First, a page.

Financial Aid

How to Fill Out the FAFSA® Form When You Have More Than One Child in College – Education Article

Having one child who is heading to college can be stressful but having to help multiple children at the same time can feel overwhelming. Here are the answers to some frequently asked questions about filling out the FAFSA form when you have more than one child in college: How many FSA IDs will my children and I need? An FSA ID is a username and password combination that serves as your legal electronic signature throughout the financial aid process. You…

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The Parent’s Guide to Filling Out the FAFSA® Form – Education Article

While the Free Application for Federal Student Aid (FAFSA®) form is the student’s application, we know that parents often play a large role in the process. After all, students who are considered dependent have to provide parental information on the FAFSA form anyway and must have a parent sign it. While we recommend that the student start his or her own FAFSA form, we know that’s not always what happens. With that in mind, we wanted to provide instructions for parents who are starting…

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Scholarship Basics and Tips – ED.gov Blog – Education Article

We all know college is super expensive; not only do you have to pay tuition, but there’s also room and board (for those of you staying on campus), a meal plan (yay for cafeteria food…), and textbooks (buying hundred-dollar books for one chapter). It’s a lot. Luckily for us, there’s help: scholarships! Of course there’s no guarantee that you’ll actually be awarded any money, and sometimes it can seem like a whole lot of work for a whole lot of…

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5 Things to Do Before Making Your First Student Loan Payment – Education Article

Almost time to start paying back your student loans?  Contrary to popular belief, your student loan payments don’t have to stop you from living your life. You just have to weigh your options and find a strategy that works within your budget. Here are some steps to get you started. 1. Compare monthly payment amounts If you don’t think you can afford that amount or you want a lower monthly payment, consider switching to an income-driven repayment plan, where your…

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Stay On Track This Summer: 4 Tips for Incoming College Freshmen – Education Article

A recent post, covers the concern of “summer melt,” where up to one-third of the students who graduate high school with plans to go to college never make it to a college campus. The post discussed how educators  can help keep someone on track—but there’s also plenty that a student can do to make sure their college plans don’t get derailed during a summer break. Open every piece of snail mail you get from the college, and read all of it!  …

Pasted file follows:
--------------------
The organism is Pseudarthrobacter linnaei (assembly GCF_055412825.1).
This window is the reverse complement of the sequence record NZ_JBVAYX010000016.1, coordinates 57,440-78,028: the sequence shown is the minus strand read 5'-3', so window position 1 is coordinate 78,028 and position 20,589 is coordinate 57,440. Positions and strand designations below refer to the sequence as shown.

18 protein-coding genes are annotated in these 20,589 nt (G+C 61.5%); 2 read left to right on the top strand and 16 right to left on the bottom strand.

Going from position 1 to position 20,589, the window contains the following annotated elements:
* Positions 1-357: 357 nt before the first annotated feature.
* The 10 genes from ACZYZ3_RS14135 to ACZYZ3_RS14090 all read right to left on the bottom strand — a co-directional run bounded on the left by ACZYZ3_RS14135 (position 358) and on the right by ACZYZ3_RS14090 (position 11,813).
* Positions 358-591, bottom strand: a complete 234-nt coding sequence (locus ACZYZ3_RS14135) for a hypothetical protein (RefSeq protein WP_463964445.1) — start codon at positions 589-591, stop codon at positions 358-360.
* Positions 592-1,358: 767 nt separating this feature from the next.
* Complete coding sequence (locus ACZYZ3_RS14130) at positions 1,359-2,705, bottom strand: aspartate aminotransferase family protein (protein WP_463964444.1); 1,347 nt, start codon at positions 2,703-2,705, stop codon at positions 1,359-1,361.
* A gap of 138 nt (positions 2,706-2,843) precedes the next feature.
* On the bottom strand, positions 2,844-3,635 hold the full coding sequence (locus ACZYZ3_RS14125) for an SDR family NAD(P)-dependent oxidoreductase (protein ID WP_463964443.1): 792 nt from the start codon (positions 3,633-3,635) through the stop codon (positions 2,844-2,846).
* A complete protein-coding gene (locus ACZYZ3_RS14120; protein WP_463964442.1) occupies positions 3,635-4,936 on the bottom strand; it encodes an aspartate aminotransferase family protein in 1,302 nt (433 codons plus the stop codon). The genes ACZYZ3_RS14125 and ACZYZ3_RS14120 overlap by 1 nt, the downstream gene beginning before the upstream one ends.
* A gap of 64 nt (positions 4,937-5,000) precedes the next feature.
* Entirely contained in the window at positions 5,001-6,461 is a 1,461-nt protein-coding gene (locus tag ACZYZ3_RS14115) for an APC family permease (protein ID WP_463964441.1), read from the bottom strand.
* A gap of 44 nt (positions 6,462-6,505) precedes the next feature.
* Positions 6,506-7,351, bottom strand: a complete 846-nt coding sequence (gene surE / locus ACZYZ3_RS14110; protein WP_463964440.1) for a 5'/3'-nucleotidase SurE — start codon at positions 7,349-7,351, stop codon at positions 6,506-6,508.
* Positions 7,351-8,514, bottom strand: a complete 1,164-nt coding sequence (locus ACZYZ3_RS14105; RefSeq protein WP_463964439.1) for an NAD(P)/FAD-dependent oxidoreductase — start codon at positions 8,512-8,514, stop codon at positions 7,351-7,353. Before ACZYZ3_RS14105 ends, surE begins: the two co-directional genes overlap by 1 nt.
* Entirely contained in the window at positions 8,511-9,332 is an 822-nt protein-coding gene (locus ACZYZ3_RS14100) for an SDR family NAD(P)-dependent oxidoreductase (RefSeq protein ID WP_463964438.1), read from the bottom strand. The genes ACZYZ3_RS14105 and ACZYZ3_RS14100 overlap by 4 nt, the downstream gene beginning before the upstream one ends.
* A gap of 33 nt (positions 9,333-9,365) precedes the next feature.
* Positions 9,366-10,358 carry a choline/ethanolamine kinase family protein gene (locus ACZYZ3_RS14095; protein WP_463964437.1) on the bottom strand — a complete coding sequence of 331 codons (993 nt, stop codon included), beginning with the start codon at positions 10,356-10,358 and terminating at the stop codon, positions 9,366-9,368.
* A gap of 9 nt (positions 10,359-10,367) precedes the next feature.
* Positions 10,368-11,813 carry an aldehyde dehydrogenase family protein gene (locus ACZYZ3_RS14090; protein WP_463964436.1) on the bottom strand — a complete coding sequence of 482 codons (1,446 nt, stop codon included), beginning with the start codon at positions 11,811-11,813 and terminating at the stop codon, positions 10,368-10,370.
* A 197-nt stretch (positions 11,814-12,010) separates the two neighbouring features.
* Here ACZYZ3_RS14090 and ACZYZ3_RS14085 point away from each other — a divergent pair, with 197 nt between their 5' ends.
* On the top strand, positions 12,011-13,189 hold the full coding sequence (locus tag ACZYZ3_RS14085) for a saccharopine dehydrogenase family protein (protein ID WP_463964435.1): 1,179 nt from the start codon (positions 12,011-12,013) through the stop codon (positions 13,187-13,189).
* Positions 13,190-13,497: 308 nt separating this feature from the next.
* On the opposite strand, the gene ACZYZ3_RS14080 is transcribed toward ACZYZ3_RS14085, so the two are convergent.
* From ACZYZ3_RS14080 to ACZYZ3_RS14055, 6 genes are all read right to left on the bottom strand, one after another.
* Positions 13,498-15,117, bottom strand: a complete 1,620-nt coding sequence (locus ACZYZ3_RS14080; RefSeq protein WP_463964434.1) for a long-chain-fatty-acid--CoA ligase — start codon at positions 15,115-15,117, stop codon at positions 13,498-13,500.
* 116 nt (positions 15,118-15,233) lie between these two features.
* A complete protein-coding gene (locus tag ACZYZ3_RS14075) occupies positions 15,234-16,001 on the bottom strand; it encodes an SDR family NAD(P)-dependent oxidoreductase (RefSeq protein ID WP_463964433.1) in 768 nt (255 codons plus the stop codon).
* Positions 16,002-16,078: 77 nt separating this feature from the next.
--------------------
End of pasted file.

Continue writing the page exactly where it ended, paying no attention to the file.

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11 Common FAFSA® Mistakes – ED.gov Blog – Education Article

The 2020–21 FAFSA® will be available October 1! If you plan to attend college between July 1, 2020, and June 30, 2021, you should fill out your FAFSA form as soon as possible! Just make sure you don’t make one of these common mistakes: 1. Not Completing the FAFSA Form We hear all kinds of reasons: “The FAFSA form is too hard.” “It takes too long to complete.” “I’ll never qualify anyway, so why does it matter?” It does matter. For one,…

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Applying for Public Service Loan Forgiveness: 5 Tips for Success – Education Article

Public Service Loan Forgiveness (PSLF) is a program that could eliminate some of your federal student loan debt if you meet all the requirements. This program was created to benefit individuals whose debt would be unaffordable without loan payments tied to income because they are working in lower-paying, but vitally important public sector jobs such government service or non-profit work. There are some steps you can take to protect yourself from any surprises and set realistic expectations about how PSLF…

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9 Myths About the FAFSA® Form and Applying for Financial Aid – Education Article

There’s so much information available about financial aid for college or career school that it can be hard to tell the facts from fiction. We’ve got you covered! Here are some common myths—and the real scoop—about financial aid and the Free Application for Federal Student Aid (FAFSA®) form. MYTH 1:My parents make too much money, so I won’t qualify for any aid. FACT: The reality is there’s no income cut-off to qualify for federal student aid. It doesn’t matter if you have a…

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Federal Employees: How to manage your student loans during the government shutdown – Education Article

Are you a federal employee impacted by the partial government shutdown? Here are some options to manage your student loans while you are furloughed or not receiving pay. 1. Postpone Your Payments through a Deferment or Forbearance If you are a federal employee impacted by the partial government shutdown, you may temporarily postpone making your payments through the use of a deferment or forbearance. In particular, economic hardship deferments, unemployment deferments (if receiving unemployment benefits), a general forbearance, or a…

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